Emotional day for NZ veterans of the Korean War

HAMISH RUTHERFORD IN BUSAN
Last updated 18:47 28/07/2013
Prime Minister John Key chats to veterans Max Vinten and Charles Sibun.
New Zealand Defence Force

SPECIAL DAY: Prime Minister John Key chats to veterans Max Vinten and Charles Sibun.

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Kiwi veterans of the Korean War have been visiting fallen comrades in ceremonies at the cemetery where most of the New Zealand casualties of the war are buried.

This morning the veterans travelled to Busan, some three hours by bullet train south of Seoul, to the United Nations Memorial Cemetery. Of the 45 New Zealand troops killed in the Korean War, 34 are buried here.

Originally 11,000 troops were buried at the cemetery, but many have been repatriated. Now about 2300 fallen soldiers are buried here from 11 countries.

The veterans, who arrived on Wednesday night have been taking part in commemorations and have visited the demilitarised zone, but today's trip will take them into areas they are more likely to have fought in.

Here they will take part in both a UN ceremony, and one specifically marking New Zealand's contribution.

Prime Minister John Key, who is travelling with the veteran for most of their trip, said today's event was likely to be emotional.

"I think there'll be a huge amount of emotion today. This is the place where 34 New Zealanders are buried at the war memorial there. This is the place where we suffered our casualties. This is where our vets will have almost certainly have been engaged or fought, many of them.

"So I think it will be quite a moving day because we have both the UN ceremony and of course the New Zealand ceremony so I think for a lot of the vets they've already mentioned to me that they aren't exactly sure how they'll respond when they go down there. So it will be a very emotion packed day for them."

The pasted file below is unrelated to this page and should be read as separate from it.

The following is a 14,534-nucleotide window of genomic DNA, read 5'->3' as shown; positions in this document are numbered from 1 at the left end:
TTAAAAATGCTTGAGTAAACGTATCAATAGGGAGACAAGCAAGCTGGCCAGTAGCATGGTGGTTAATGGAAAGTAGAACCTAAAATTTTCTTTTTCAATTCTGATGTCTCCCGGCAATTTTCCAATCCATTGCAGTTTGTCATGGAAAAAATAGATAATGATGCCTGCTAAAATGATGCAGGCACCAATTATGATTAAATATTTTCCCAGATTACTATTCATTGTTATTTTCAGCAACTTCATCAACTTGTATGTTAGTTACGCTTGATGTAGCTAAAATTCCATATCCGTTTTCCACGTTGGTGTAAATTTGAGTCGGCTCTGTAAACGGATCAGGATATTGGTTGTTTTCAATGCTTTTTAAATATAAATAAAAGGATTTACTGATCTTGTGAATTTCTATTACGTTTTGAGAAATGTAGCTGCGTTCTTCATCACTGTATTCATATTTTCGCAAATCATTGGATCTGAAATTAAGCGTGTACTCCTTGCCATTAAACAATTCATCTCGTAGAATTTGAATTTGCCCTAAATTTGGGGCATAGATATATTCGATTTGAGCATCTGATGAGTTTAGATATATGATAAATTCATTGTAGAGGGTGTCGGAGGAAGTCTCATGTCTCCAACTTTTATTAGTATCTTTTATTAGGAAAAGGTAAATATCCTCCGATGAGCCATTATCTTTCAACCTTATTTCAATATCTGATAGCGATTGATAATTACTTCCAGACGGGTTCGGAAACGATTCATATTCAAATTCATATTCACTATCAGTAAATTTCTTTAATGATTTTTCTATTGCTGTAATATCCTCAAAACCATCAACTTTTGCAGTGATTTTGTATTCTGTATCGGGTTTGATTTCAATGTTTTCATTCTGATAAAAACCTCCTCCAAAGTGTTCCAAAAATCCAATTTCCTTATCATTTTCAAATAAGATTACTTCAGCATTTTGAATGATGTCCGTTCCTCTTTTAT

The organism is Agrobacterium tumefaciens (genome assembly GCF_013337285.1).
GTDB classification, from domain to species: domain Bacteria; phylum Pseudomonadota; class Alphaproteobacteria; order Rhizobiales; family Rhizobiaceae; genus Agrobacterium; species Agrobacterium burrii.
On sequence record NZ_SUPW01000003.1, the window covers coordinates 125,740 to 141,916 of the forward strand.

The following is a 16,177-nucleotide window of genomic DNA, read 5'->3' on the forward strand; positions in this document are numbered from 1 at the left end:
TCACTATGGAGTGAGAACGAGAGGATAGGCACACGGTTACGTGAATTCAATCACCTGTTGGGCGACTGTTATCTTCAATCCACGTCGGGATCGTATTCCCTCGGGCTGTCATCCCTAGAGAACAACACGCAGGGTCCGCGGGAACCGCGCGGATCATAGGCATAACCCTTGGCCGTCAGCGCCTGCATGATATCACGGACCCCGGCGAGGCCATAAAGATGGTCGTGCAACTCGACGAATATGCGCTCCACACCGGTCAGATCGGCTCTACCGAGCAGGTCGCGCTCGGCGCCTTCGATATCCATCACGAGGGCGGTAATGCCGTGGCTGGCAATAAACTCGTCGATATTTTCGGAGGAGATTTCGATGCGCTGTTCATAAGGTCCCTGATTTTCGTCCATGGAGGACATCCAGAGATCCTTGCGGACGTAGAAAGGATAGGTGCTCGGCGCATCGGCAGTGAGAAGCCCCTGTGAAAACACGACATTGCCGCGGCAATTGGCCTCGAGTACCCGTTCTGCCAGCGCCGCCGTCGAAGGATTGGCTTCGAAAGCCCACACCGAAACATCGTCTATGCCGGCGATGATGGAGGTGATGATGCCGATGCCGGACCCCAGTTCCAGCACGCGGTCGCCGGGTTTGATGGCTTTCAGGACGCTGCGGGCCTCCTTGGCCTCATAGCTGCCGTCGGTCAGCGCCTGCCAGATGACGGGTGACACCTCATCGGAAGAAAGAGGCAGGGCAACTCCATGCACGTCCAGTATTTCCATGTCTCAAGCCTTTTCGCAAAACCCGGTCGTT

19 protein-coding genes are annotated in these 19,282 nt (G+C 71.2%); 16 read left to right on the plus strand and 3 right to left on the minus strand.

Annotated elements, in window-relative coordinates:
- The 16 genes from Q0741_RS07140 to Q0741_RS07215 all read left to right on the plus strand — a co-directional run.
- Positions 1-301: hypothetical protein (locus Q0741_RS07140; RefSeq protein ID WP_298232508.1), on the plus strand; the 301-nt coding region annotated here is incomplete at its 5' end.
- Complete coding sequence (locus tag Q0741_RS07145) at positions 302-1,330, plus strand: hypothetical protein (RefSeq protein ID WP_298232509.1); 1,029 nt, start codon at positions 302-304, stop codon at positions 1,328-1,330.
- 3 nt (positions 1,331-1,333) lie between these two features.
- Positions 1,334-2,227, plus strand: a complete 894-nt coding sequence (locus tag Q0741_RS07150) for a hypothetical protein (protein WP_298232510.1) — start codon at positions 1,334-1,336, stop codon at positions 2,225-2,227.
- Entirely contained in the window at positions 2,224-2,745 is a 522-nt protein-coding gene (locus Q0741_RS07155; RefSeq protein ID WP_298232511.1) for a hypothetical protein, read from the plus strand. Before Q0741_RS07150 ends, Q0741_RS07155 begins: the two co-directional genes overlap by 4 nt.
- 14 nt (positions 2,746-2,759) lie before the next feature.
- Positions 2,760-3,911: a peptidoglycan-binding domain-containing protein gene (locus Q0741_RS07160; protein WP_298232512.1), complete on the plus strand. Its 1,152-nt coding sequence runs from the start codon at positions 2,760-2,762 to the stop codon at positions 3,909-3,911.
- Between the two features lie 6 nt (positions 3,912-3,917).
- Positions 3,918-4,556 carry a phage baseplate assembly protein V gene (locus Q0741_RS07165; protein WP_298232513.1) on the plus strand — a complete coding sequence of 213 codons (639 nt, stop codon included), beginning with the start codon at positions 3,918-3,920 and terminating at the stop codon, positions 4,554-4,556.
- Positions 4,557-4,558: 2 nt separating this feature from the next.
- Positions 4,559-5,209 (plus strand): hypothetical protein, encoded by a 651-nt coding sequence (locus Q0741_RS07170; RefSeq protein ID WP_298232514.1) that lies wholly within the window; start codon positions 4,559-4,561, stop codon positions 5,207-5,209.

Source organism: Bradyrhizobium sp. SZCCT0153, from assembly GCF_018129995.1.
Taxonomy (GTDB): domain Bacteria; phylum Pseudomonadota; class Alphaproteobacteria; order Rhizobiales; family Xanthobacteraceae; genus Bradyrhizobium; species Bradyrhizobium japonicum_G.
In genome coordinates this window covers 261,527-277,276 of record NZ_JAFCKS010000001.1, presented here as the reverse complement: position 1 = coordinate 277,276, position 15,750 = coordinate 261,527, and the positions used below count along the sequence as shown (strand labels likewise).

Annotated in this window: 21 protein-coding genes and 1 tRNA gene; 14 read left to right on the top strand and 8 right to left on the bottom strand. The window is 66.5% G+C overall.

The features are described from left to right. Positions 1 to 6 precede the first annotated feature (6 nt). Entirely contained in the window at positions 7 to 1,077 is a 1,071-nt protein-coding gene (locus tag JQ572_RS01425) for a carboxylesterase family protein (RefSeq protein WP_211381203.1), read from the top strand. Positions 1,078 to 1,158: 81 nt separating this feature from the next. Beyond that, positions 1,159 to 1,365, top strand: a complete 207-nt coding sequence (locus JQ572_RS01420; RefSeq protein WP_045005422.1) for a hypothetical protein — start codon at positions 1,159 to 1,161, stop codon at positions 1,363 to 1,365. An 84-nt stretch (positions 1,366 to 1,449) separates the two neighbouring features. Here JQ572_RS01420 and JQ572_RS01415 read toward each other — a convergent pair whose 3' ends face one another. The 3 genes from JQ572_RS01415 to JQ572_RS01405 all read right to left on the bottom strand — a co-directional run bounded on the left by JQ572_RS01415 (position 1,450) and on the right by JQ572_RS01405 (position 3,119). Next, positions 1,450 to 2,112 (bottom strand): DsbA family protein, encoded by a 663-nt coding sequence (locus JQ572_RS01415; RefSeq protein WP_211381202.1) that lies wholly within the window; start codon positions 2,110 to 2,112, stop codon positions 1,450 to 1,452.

New Zealand was one of the first countries to answer a UN call to assist South Korea, following a surprise attack by China-backed North Korea in 1950. Around 6000 Kiwi troops took part in the war between 1950 and 1953.

This week's trip coincides with ceremonies to mark 60 years since the two sides signed an armistice, with the Korean Peninsula still technically in a state of war.

Meanwhile Key this morning declined to offer any further comment on an incident which took place after he took part in an official ceremony to mark the armistice at the Nation War Memorial in Seoul.

A man drove his vehicle, which had pictures or signs of John Key's name taped to the windows, into the back of a bus near where the ceremony took place.

There have been reports that the man's vehicle was packed with gas canisters, however footage of the incident on Korean television made no mention of this.

The ceremony had high levels of security. At least eight members of the New Zealand media were inside the security cordon at the time, however none noticed it was taking place until eye witness accounts emerged. Security forces gave no indication that there was a risk of explosion and there was no sign that anyone was evacuated.

Key revealed yesterday that the man behind the attack was a disgruntled investor, who about a month ago staged a silent, peaceful protest outside the New Zealand Embassy in Seoul.

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- © Fairfax NZ News

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